The DOC website has the following and much more information:

A variety of migratory shorebirds do return here and could bring avian influenza. The most numerous shorebirds are the bar-tailed godwit, red knot, ruddy turnstone and Pacific golden plover. The bar-tailed godwit flies directly from Alaska to New Zealand without stopovers.

Other species may visit estuaries along the Asian coastline, the Philippines and Australia on their annual migrations south from arctic Russia.

Seabirds such as Arctic and pomarine skuas arrive every spring and summer from the Arctic region. Arctic tern, little terns and common terns are also regular annual visitors to New Zealand, and many species of pelagic seabirds breed here after spending winter feeding in the Pacific and Southern Oceans.

DOC is working closely with Biosecurity NZ to ensure they are prepared to manage the effects on native species should the virus arrive.  They believe that HPAI could “affect colony nesting birds such as red and black-billed gulls, gannets, terns and other seabirds”, presumably including penguins, petrels, shearwaters, shags and prions, all found in colonies on the West Coast mainland or offshore islands.


What to look for and how to report possible cases of HPAI

Early detection is critical.  Signs of HPAI vary but indicators include: sudden death, tremors, weakness, paralysis, difficulty breathing and diarrhoea.

Do not touch or attempt to move any dead or dying wildlife.

Report groups of three or more sick or dying birds, marine mammals or other wildlife to the Biosecurity New Zealand Exotic Pest and Disease hotline: 0800 80 99 66.

Biosecurity New Zealand will take details and an incursion investigator will be in contact with you. Provide as much detail as you can, including:

Record a GPS reading or other precise location information.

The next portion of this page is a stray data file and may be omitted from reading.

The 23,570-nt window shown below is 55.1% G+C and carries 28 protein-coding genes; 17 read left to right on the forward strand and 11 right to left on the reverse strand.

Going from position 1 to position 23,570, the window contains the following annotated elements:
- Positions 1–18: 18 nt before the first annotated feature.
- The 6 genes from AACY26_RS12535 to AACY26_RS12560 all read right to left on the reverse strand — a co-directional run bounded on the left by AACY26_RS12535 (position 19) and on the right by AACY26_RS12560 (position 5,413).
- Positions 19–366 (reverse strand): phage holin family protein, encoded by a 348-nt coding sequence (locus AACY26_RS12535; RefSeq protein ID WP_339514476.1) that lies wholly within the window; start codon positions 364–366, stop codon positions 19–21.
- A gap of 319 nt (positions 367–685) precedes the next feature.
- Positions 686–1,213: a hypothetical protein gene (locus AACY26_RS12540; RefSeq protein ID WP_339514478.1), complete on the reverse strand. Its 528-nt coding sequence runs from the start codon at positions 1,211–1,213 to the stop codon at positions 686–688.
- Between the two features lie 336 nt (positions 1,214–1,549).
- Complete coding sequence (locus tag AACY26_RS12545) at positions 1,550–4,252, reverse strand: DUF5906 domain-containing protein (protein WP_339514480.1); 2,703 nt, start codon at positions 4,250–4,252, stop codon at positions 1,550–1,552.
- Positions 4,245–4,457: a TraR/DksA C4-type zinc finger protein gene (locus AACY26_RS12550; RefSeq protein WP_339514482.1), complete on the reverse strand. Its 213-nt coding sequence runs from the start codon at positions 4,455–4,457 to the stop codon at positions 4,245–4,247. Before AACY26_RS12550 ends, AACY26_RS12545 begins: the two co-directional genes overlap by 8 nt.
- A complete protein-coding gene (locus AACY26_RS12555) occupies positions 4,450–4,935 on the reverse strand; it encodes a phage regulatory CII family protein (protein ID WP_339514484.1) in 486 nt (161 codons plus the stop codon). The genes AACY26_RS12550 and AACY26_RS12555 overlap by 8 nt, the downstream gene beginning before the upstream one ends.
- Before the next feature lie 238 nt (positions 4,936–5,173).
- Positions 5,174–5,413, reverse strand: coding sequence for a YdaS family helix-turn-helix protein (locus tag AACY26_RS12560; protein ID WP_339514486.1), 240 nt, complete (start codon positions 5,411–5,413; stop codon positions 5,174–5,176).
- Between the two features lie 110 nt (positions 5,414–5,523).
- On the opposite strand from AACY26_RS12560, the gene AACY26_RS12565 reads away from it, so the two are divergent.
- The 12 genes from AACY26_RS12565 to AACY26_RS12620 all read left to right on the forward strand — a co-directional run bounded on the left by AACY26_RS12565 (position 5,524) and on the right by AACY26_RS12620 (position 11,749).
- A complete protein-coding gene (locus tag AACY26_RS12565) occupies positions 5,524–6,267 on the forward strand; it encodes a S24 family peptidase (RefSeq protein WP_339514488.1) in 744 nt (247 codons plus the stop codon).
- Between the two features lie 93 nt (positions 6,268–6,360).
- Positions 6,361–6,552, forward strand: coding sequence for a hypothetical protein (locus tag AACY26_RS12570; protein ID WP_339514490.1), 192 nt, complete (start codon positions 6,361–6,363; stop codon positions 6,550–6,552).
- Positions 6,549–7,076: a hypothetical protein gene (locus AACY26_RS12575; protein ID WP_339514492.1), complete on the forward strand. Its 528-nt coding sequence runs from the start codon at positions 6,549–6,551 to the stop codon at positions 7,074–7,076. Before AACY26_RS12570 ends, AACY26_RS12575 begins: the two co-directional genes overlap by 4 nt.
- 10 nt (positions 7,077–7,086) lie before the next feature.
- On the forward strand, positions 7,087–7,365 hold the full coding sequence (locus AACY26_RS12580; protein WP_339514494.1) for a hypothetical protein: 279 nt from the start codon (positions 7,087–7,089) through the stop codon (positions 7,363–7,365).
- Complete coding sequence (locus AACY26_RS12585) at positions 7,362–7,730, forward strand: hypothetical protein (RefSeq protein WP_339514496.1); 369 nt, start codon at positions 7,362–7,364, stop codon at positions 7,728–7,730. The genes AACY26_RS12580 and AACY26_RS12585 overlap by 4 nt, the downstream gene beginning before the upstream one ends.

Take photographs and/or videos of sick and dead birds.

Identify the species and estimate the numbers affected.

Note how many sick or freshly dead are present as well as total number present.

Follow Biosecurity New Zealand instructions for handling of sick or dead birds.


Other information

New Zealand’s main approach will be supporting strong, healthy populations of native wildlife at multiple locations as well as strong biosecurity and quarantine practices.  Vaccination may be a way to protect some core breeding populations and DOC is trailing a new vaccine that has been shown to be safe and effective in zoos in Europe.  Find out more about the trial here.

The spread of the virus is overlapping with environmental changes due to climate change, and the latter could increase the problem of the former.  In Chile, for example, the El Niño weather phenomenon had a strong impact last year on fish that birds rely on for food, placing more stress on animals and likely making them more susceptible to the virus.

For now, we must all have a watching brief, and be absolutely prepared.    The Trust is reviewing hygiene and other field protocols to ensure that we could not pick up or transmit the virus should we encounter it and has been acutely aware of the risk for some time, sharing this story in December 2022.  DOC is developing regional plans to be as prepared as they can be.

You can help by sharing this information with friends and family who walk our beaches.  Thank you.

Black-billed gull
Black-billed gulls, the most threatened gull on the planet. Photo: Steve Attwood